Pharmacy technicians who work in retail or mail-order pharmacies have various responsibilities, depending on state rules and regulations. Technicians receive written prescription requests from patients and perform medication reconciliation. They also may receive prescriptions sent electronically from doctors’ offices, and in some states they are permitted to process requests by phone. They must verify that the information on the prescription is complete and accurate. To prepare the prescription, technicians retrieve, count, pour, weigh, measure, and sometimes mix the medication. Then they prepare the prescription labels, select the type of container, and affix the prescription and auxiliary labels to the container. Once the prescription is filled, technicians price and file the prescription, which must be checked by a pharmacist before it is given to the patient. Technicians may establish and maintain patient profiles, as well as prepare insurance claim forms. Technicians always refer any questions regarding prescriptions, drug information, or health matters to a pharmacist.
Technologists typically need a four-year bachelor’s degree whereas veterinary technicians usually have a 2-year degree. Earning an associate’s degree can be a good first step into the field. It allows you to enter the workforce sooner and quickly learn entry-level job duties. If you decide to pursue more education, you’ll find your responsibilities as a veterinary technologist will be more advanced.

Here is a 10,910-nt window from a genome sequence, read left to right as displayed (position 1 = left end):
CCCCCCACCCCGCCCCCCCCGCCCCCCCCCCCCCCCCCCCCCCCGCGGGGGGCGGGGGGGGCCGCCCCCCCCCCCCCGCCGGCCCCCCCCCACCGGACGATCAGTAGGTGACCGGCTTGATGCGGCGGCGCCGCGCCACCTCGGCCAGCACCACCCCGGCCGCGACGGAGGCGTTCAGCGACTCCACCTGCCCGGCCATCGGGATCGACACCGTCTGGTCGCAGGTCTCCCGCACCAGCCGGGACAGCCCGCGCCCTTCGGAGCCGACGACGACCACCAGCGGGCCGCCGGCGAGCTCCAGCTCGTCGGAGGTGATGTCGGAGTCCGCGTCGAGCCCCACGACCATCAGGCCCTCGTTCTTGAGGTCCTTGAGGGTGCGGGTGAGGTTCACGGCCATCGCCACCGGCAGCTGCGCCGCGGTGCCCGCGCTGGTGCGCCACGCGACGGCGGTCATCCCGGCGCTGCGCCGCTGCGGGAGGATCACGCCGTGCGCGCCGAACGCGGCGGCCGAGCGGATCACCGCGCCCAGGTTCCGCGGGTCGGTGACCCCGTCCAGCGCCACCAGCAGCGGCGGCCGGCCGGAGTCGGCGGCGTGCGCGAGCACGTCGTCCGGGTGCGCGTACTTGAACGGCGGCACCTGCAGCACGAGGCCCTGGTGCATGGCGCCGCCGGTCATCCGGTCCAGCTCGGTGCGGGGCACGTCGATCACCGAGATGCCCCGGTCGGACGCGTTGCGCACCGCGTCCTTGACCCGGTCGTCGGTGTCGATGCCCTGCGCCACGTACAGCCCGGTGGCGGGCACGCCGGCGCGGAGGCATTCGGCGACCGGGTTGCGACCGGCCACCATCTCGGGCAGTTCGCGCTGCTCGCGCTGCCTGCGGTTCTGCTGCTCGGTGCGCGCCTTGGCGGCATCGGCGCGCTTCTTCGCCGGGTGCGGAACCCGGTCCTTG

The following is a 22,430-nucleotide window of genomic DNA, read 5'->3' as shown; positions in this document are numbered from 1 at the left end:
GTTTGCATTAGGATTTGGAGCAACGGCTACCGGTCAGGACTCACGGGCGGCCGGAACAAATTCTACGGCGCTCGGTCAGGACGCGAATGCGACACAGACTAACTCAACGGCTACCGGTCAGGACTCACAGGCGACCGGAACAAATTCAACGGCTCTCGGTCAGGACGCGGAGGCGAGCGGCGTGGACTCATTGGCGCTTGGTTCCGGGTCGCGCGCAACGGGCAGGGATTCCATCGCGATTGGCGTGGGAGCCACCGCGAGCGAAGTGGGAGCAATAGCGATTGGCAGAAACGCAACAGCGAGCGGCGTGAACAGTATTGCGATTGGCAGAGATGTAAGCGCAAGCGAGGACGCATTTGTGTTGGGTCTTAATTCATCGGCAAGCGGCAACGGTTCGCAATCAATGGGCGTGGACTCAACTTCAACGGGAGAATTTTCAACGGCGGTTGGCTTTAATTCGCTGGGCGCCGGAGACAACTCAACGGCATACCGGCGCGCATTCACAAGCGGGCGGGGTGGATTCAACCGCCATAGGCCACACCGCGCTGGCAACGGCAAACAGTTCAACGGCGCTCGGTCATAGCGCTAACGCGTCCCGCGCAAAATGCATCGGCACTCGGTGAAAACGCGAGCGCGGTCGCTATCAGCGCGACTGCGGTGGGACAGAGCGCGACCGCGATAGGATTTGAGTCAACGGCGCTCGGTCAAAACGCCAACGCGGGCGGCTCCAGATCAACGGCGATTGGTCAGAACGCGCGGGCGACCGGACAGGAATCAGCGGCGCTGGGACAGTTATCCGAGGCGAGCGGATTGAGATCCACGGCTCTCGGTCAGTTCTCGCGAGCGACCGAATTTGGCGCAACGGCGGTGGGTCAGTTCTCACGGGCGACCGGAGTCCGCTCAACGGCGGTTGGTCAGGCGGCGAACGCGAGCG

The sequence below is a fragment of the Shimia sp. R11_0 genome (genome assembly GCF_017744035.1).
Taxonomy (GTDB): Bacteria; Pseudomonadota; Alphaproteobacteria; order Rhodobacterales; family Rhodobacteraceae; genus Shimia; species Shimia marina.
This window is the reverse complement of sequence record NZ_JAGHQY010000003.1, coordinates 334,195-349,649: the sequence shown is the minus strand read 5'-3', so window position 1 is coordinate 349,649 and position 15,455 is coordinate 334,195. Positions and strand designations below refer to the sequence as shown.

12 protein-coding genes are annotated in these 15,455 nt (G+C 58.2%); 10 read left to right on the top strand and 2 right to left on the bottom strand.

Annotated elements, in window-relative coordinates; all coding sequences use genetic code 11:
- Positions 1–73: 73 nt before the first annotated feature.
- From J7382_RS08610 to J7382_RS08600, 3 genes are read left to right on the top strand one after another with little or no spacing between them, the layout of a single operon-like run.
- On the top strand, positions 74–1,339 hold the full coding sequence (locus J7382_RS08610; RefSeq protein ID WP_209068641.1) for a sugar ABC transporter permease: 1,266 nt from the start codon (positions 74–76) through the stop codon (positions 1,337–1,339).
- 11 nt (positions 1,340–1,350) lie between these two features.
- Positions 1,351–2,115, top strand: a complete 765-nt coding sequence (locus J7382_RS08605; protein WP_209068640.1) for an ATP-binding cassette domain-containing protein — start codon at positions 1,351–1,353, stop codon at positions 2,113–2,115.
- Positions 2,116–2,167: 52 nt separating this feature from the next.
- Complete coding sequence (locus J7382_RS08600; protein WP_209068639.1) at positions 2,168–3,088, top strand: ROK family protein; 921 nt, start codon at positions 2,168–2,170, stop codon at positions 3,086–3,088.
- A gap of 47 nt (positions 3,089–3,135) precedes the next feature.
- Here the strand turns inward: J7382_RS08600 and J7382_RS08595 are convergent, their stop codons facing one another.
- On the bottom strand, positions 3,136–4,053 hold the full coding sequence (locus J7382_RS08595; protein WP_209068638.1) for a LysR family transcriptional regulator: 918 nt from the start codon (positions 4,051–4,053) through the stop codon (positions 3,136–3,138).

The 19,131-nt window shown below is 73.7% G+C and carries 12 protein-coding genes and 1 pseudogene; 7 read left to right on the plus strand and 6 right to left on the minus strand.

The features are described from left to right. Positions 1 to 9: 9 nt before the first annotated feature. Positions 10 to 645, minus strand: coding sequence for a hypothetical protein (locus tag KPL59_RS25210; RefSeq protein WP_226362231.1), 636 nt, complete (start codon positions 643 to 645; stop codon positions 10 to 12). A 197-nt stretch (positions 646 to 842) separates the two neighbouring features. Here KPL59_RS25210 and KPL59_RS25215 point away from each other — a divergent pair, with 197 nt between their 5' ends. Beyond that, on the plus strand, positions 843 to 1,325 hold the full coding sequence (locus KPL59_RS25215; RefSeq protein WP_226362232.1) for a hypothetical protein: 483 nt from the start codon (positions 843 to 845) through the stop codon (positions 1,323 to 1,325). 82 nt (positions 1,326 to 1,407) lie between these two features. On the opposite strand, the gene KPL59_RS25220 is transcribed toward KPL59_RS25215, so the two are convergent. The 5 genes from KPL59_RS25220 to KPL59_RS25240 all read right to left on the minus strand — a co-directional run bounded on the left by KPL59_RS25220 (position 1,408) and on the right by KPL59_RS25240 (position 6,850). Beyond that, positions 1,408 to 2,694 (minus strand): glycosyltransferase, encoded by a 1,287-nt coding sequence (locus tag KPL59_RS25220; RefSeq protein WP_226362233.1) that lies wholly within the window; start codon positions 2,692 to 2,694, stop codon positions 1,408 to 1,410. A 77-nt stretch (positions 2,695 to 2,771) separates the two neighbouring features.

Service technicians also use many common hand tools, such as wrenches, pliers, and sockets and ratchets. Service technicians generally own these tools themselves. In fact, experienced workers often have thousands of dollars invested in their personal tool collection. For example, some invest in their own set of pneumatic tools—such as impact wrenches—powered by compressed air.
Even though it is not pharmacy technicians’ responsibility to provide medical advice, they will be responsible for interacting with customers when dispensing medication. They must have basic customer service skills to ensure they are providing customers with the correct prescriptions, contact customers to advise them that the prescription is ready and follow up with any inquiries customers may have about their order.
If you are an aspiring veterinary technician, attend a two-year veterinary technology program that has received accreditation from the American Veterinary Medicine Association (AVMA) Committee on Veterinary Technician Education and Activities (CVTEA). You will usually earn an associate degree upon completing such a program. Find a list of accredited programs in the United States and Canada on the AVMA website: Veterinary Technology Programs Accredited by the AVMA CVTEA.

Apart from a degree in veterinary technology, veterinary technicians also need to obtain credentials from the state they work in. They also need to have strong communication skills, be well organized, and have a passion for helping animals. Most veterinary technicians work in veterinary clinics or offices, although some find work at animal shelters and zoos.


“You have a wide variety of equipment to choose…There’s a lot of information to digest, and it’s always changing, but Ryder does a good job of keeping you up to date with the latest manual [and] factory training…We have a very vast knowledge compared to other companies and people in the diesel industry…They’re generally pushing you to obtain your training.”
×